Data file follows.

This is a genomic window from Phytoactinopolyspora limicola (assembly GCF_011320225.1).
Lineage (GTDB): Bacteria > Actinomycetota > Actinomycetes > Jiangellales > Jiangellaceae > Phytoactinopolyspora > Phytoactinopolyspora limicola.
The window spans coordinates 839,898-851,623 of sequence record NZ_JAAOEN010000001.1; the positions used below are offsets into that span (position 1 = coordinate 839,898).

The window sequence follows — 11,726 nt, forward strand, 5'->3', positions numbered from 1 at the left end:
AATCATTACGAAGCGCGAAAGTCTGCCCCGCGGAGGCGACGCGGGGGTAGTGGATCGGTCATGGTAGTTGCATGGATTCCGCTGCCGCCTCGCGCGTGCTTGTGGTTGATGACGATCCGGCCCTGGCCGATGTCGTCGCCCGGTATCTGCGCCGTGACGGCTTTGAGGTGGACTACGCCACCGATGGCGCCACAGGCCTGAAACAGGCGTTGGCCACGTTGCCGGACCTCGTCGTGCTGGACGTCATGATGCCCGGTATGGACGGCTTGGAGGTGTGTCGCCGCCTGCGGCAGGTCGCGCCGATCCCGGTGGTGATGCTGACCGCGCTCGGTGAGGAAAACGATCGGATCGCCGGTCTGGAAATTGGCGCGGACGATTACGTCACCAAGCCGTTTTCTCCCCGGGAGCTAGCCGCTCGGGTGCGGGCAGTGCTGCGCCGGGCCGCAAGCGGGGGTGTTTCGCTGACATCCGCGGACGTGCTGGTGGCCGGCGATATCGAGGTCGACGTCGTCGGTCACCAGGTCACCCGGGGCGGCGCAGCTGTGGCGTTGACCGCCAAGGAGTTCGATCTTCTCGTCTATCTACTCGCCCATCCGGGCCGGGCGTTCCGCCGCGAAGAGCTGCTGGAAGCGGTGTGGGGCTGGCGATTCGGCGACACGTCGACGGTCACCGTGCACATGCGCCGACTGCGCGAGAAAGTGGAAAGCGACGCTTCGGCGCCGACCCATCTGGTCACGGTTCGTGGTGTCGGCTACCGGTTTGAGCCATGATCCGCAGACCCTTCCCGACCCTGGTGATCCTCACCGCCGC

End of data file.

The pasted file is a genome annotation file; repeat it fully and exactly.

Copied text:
This is a genomic window from Phytoactinopolyspora limicola (assembly GCF_011320225.1).
Lineage (GTDB): Bacteria > Actinomycetota > Actinomycetes > Jiangellales > Jiangellaceae > Phytoactinopolyspora > Phytoactinopolyspora limicola.
The window spans coordinates 839,898-851,623 of sequence record NZ_JAAOEN010000001.1; the positions used below are offsets into that span (position 1 = coordinate 839,898).

The window sequence follows — 11,726 nt, forward strand, 5'->3', positions numbered from 1 at the left end:
AATCATTACGAAGCGCGAAAGTCTGCCCCGCGGAGGCGACGCGGGGGTAGTGGATCGGTCATGGTAGTTGCATGGATTCCGCTGCCGCCTCGCGCGTGCTTGTGGTTGATGACGATCCGGCCCTGGCCGATGTCGTCGCCCGGTATCTGCGCCGTGACGGCTTTGAGGTGGACTACGCCACCGATGGCGCCACAGGCCTGAAACAGGCGTTGGCCACGTTGCCGGACCTCGTCGTGCTGGACGTCATGATGCCCGGTATGGACGGCTTGGAGGTGTGTCGCCGCCTGCGGCAGGTCGCGCCGATCCCGGTGGTGATGCTGACCGCGCTCGGTGAGGAAAACGATCGGATCGCCGGTCTGGAAATTGGCGCGGACGATTACGTCACCAAGCCGTTTTCTCCCCGGGAGCTAGCCGCTCGGGTGCGGGCAGTGCTGCGCCGGGCCGCAAGCGGGGGTGTTTCGCTGACATCCGCGGACGTGCTGGTGGCCGGCGATATCGAGGTCGACGTCGTCGGTCACCAGGTCACCCGGGGCGGCGCAGCTGTGGCGTTGACCGCCAAGGAGTTCGATCTTCTCGTCTATCTACTCGCCCATCCGGGCCGGGCGTTCCGCCGCGAAGAGCTGCTGGAAGCGGTGTGGGGCTGGCGATTCGGCGACACGTCGACGGTCACCGTGCACATGCGCCGACTGCGCGAGAAAGTGGAAAGCGACGCTTCGGCGCCGACCCATCTGGTCACGGTTCGTGGTGTCGGCTACCGGTTTGAGCCATGATCCGCAGACCCTTCCCGACCCTGGTGATCCTCACCGCCGC